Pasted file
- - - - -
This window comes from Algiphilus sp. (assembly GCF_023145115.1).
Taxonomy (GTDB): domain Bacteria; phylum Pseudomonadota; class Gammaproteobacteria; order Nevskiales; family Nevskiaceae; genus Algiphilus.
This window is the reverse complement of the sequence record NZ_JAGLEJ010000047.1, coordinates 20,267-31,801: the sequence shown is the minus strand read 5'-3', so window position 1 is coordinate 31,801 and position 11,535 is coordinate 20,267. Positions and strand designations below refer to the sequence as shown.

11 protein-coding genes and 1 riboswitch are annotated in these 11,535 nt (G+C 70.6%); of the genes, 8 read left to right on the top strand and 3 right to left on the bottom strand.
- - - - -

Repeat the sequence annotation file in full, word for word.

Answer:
This window comes from Algiphilus sp. (assembly GCF_023145115.1).
Taxonomy (GTDB): domain Bacteria; phylum Pseudomonadota; class Gammaproteobacteria; order Nevskiales; family Nevskiaceae; genus Algiphilus.
This window is the reverse complement of the sequence record NZ_JAGLEJ010000047.1, coordinates 20,267-31,801: the sequence shown is the minus strand read 5'-3', so window position 1 is coordinate 31,801 and position 11,535 is coordinate 20,267. Positions and strand designations below refer to the sequence as shown.

11 protein-coding genes and 1 riboswitch are annotated in these 11,535 nt (G+C 70.6%); of the genes, 8 read left to right on the top strand and 3 right to left on the bottom strand.